Some gray market players are knowingly buying up drugs they shouldn’t have been. A home infusion company could buy from a Cardinal, walk across their loading dock to their “sister” company, and resell the drug. However, that resold drug would not have the pedigree we require at Children’s National; we do not buy from sources that don’t have a record of responsible transactions, and if the drug ended up here, we would send it back. However, in situations where life-saving medications are in short supply, the market is fertile for abuse; as demand increases, or is not met, people become desperate. What could cause more desperation than not being able to obtain a life-saving drug for one’s child? Even counterfeit drugs have become a significant problem, particularly for those who cannot afford the pedigreed versions.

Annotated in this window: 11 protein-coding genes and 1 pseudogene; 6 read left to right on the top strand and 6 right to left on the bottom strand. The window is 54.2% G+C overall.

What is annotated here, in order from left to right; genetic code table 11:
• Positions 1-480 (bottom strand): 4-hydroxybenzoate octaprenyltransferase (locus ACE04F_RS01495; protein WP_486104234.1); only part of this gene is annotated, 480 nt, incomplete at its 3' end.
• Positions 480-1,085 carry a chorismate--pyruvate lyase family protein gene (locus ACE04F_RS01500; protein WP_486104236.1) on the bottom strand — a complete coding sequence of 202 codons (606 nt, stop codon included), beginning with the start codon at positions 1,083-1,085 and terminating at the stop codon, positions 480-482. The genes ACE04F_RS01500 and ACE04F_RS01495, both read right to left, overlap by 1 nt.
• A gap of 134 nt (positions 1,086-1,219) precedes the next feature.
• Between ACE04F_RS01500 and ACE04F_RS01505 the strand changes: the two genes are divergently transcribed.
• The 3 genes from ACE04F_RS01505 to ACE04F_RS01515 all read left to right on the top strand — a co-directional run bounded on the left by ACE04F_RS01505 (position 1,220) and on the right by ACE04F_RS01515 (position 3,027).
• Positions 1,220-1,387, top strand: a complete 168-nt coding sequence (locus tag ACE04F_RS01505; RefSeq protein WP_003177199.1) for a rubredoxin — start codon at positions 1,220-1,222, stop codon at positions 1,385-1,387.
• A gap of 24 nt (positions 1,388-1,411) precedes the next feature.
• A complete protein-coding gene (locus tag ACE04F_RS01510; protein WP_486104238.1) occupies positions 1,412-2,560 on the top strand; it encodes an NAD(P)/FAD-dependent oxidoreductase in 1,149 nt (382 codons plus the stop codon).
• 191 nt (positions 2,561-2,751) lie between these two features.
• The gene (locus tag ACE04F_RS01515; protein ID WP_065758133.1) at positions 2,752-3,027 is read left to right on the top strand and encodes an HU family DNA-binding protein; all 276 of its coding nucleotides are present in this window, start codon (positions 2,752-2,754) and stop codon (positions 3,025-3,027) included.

Speculating pulls excess out of the supply, through wholesalers who do not use a “dynamic allocation” process to check users purchase history.  This is where we see what we refer to as “leakage.” Even if it is only a 5-10% leak out into the gray market, that’s 5-10% we don’t have access to at less than ransom prices. If viewed in utilitarian terms of costs and benefits, weighing the benefit to the wholesaler bad actor versus the cost to the child who needs Erwinia, how could that calculation possibly not come out in the child’s favor? The enrichment of an individual or group cannot weigh more heavily than the life of another. Even if one argues that the individual or group uses the money they make on such transactions to care for their own families, there are alternatives to engaging in drug shortage speculation; there aren’t alternatives for the children, or adults, who are harmed by not having access to these drugs. However, a more powerful argument can be found in a principled assessment of this behavior. These bad actors are gaming the system to the detriment of all, as we have shown. There are other significant hurdles for a pharmacy to tackle to obtain the drugs that physicians and patients rely on. The parasitic drag introduced by speculators creates uncertainty in a system which society must be able to rely on as a whole, and which any individual may come to rely on through chance or accident. It is therefore in both the individual’s and the public interest to close the loopholes currently being exploited.